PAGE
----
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Monday, July 29, 2013

A Great Transition for Humanity: Moving Away from Money

Source / YouTube

Fluxed Up World

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Friday, June 21, 2013

Why Do We Ask Who's Worse? They're All Hopeless!

Is Obama Worse Than Bush? That's Beside the Point
By Gary Younge / June 21, 2013

Obama's transformation from national security dove to hawk is the norm: any president is captive to America's imperial power
Not long after the story into the National Security Administration's spying program broke, US president Barack Obama insisted the issues raised were worthy of discussion:

"I welcome this debate and I think it's healthy for our democracy. I think it's a sign of maturity because probably five years ago, six years ago we might not have been having this debate."
In fairly short order, a YouTube compilation appeared, showing Obama debating with himself as he matured. Flitting back and forth between Obama the candidate and Obama the president, we see the constitutional law professor of yore engage with the commander-in-chief of today. Referring to the Bush White House, candidate Obama says:

"This administration acts like violating civil liberties is the way to enhance our security. It is not."
Referring to the NSA surveillance program, President Obama says:
"My assessment and my team's assessment was that they help us prevent terrorist attacks."
Candidate Obama says of the Bush years:
"This administration also puts forward a false choice between the liberties we cherish and the security we provide."
President Obama retorts:
"You can't have 100% security and also then have 100% privacy and zero inconvenience. We're going to have to make some choices."
The notion that a president's record might contradict a presidential candidate's promise is neither new nor particular to Obama. And we should hope that politicians evolve as their careers progress and new evidence and arguments come to light.

What makes these clips so compelling is that they show not evolution, but transformation. On this issue, at least, Obama has become the very thing he was against. They're not gaffes. These are brazenly ostentatious flip-flops. And regardless of how much they cost him, Obama has clearly no intention of taking them back.

Given that he is not only defending but escalating the very things he criticized the Bush administration for, the accusation that many have made that he is "worse than Bush" on this issue, and others relating to privacy, security and drone attacks, is not unreasonable. Obama's administration has denied more Freedom of Information Act requests than Bush did, and prosecuted more whistleblowers than all previous administrations combined.

But the charge also misses the point.

It should go without saying that Obama the individual is responsible for all that he says and does. It should also go without saying that once he ascends to the Oval office he is no longer simply talking for himself, but, as commander-in-chief, for the state of which he is the head.

Just as one head of a Chamber of Commerce may be more or less hostile than another to the labor movement, but is ultimately charged with representing the interests of the business community, so Obama's room for maneuver is constrained by the institutions in which he is now embedded.

Whereas Bush illegally invaded a nation with great fanfare, Obama has chosen to bump people off with great stealth (unless it's Bin Laden, in which case he metaphorically parades around with a head on a pike). Those are different strategies, but the discussion about which is better or worse is sterile precisely because neither is good and neither works. Whatever their declared intentions, both involve the murder of civilians and the creation of enemies, which in turn demand a clandestine security structure that seeks to pre-empt the metastasizing resistance to its policies both at home and abroad. The sprawling growth of its spying program is commensurate with the size of its military and the spread of its incursions into countries like Yemen, Somalia and Pakistan where it is not formally at war.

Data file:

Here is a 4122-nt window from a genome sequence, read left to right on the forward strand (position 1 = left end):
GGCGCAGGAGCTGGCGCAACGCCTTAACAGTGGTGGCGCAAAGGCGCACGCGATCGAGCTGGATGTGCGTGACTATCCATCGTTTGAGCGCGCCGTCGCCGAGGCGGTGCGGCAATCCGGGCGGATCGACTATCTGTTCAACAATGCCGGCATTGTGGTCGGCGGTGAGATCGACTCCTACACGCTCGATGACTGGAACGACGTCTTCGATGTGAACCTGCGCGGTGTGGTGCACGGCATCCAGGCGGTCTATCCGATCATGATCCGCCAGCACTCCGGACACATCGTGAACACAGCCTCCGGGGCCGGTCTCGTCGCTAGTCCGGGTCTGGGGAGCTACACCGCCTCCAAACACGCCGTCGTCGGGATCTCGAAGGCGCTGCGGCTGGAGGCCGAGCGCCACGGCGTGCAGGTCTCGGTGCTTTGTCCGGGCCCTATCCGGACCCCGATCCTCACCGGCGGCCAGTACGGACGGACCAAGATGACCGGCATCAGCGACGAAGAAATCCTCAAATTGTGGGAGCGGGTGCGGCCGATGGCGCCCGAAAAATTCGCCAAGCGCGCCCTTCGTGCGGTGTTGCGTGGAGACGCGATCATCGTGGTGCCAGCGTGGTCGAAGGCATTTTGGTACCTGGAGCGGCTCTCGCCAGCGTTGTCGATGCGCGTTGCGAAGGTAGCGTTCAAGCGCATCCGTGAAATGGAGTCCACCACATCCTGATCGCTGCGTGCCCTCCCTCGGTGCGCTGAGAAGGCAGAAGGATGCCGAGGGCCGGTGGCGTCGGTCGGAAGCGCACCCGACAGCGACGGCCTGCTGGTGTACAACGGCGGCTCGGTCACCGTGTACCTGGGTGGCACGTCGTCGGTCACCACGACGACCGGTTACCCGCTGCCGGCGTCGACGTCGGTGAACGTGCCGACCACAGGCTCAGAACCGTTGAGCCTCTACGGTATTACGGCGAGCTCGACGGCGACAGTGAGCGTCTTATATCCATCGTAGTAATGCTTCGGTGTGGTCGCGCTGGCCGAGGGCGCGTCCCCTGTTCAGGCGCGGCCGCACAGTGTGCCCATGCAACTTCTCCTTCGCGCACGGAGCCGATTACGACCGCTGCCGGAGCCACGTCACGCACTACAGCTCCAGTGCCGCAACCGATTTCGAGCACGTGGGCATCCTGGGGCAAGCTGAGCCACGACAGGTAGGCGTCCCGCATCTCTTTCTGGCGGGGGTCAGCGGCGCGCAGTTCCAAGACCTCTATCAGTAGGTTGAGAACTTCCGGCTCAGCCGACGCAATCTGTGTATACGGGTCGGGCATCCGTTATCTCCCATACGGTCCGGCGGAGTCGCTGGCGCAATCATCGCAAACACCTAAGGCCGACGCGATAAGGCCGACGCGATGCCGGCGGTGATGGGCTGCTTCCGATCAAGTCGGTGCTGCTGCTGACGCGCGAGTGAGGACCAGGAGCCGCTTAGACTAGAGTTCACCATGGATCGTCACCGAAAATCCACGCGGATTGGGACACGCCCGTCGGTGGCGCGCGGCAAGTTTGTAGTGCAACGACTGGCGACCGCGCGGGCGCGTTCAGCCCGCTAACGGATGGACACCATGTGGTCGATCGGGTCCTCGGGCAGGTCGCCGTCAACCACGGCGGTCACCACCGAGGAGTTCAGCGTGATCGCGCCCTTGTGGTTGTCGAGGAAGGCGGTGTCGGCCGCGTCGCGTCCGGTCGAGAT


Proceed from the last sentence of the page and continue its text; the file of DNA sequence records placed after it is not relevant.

As I wrote the day before Obama's first inauguration:

"He has been elected to represent the interests of the most powerful country in the world. Those will not be the same interests as those of the powerless."
America did not come by that power through its own innate genius. It acquired it, as do all empires, in no small part through war, invasion, subterfuge and exploitation. Spying and lying about it comes with the job description for which Obama applied and was reappointed.

None of this is inevitable. But changing it cannot be entrusted to a single person at the top. It will change because there is a demand from Americans that is both large in number, deep in commitment and active in pursuit, to enable a fundamental change in America's role in the world. That does not exist yet.

Where Obama is concerned, this excuses nothing – but explains a great deal. Given the timidity of his campaign agenda, his supporters must, to some extent, own their disappointment. He never said he was a radical, nor proposed anything radical, even if he was happy at one time to be marketed as one.

Given that he kept on Bush's defence secretary and appointed an economic team friendlier to Wall Street than the poor, we should not be too shocked about these continuities. But there are some things he did promise to do – and was twice elected with a massive mandate to do them. Protecting civil liberties was one of them.

When given the choice of representing the interests of those who voted for him and the interests of American military and economic hegemony, he chose the latter. That's not the change people believed in.

© 2013 Guardian/UK

[Gary Younge is a Guardian columnist and feature writer based in the US.]

Source / The Guardian

Fluxed Up World

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Wednesday, June 12, 2013

Don't Believe Monsanto's Myth-Making

Marching against Monsanto in San Francisco. Photo: Steve Rhodes.

Hey, Non-GMO Activist: Monsanto's CEO Thinks You're an Elitist